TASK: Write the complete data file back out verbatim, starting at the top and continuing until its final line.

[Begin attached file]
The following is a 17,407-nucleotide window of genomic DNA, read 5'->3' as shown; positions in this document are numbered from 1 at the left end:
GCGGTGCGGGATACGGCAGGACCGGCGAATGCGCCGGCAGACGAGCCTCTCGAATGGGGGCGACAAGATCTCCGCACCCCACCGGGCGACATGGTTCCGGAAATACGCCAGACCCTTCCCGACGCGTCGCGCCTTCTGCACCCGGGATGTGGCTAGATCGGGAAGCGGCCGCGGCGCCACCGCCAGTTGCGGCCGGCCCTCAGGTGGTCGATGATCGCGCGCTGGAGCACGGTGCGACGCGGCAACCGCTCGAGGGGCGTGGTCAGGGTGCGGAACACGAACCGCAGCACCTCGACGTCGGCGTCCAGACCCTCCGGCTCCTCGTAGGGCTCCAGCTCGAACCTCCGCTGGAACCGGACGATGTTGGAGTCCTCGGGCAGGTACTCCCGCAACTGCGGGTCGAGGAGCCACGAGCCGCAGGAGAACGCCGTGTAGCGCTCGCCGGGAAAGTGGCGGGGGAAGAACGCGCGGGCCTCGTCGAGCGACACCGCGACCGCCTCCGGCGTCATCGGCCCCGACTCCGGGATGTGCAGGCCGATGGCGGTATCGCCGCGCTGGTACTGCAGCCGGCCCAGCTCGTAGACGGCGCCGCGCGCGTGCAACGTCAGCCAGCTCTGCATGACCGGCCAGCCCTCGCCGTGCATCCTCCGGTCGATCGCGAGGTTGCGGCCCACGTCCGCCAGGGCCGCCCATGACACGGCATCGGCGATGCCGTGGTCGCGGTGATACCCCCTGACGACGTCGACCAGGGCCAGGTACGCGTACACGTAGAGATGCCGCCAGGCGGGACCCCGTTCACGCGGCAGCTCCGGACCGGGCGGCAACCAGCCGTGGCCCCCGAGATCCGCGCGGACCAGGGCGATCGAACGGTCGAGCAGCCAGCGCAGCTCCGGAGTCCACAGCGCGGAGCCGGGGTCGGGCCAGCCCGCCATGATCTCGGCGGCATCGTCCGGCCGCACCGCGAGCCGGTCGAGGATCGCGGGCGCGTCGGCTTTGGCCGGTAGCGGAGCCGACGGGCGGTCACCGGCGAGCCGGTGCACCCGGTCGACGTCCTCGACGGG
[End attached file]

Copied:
The following is a 17,407-nucleotide window of genomic DNA, read 5'->3' as shown; positions in this document are numbered from 1 at the left end:
GCGGTGCGGGATACGGCAGGACCGGCGAATGCGCCGGCAGACGAGCCTCTCGAATGGGGGCGACAAGATCTCCGCACCCCACCGGGCGACATGGTTCCGGAAATACGCCAGACCCTTCCCGACGCGTCGCGCCTTCTGCACCCGGGATGTGGCTAGATCGGGAAGCGGCCGCGGCGCCACCGCCAGTTGCGGCCGGCCCTCAGGTGGTCGATGATCGCGCGCTGGAGCACGGTGCGACGCGGCAACCGCTCGAGGGGCGTGGTCAGGGTGCGGAACACGAACCGCAGCACCTCGACGTCGGCGTCCAGACCCTCCGGCTCCTCGTAGGGCTCCAGCTCGAACCTCCGCTGGAACCGGACGATGTTGGAGTCCTCGGGCAGGTACTCCCGCAACTGCGGGTCGAGGAGCCACGAGCCGCAGGAGAACGCCGTGTAGCGCTCGCCGGGAAAGTGGCGGGGGAAGAACGCGCGGGCCTCGTCGAGCGACACCGCGACCGCCTCCGGCGTCATCGGCCCCGACTCCGGGATGTGCAGGCCGATGGCGGTATCGCCGCGCTGGTACTGCAGCCGGCCCAGCTCGTAGACGGCGCCGCGCGCGTGCAACGTCAGCCAGCTCTGCATGACCGGCCAGCCCTCGCCGTGCATCCTCCGGTCGATCGCGAGGTTGCGGCCCACGTCCGCCAGGGCCGCCCATGACACGGCATCGGCGATGCCGTGGTCGCGGTGATACCCCCTGACGACGTCGACCAGGGCCAGGTACGCGTACACGTAGAGATGCCGCCAGGCGGGACCCCGTTCACGCGGCAGCTCCGGACCGGGCGGCAACCAGCCGTGGCCCCCGAGATCCGCGCGGACCAGGGCGATCGAACGGTCGAGCAGCCAGCGCAGCTCCGGAGTCCACAGCGCGGAGCCGGGGTCGGGCCAGCCCGCCATGATCTCGGCGGCATCGTCCGGCCGCACCGCGAGCCGGTCGAGGATCGCGGGCGCGTCGGCTTTGGCCGGTAGCGGAGCCGACGGGCGGTCACCGGCGAGCCGGTGCACCCGGTCGACGTCCTCGACGGG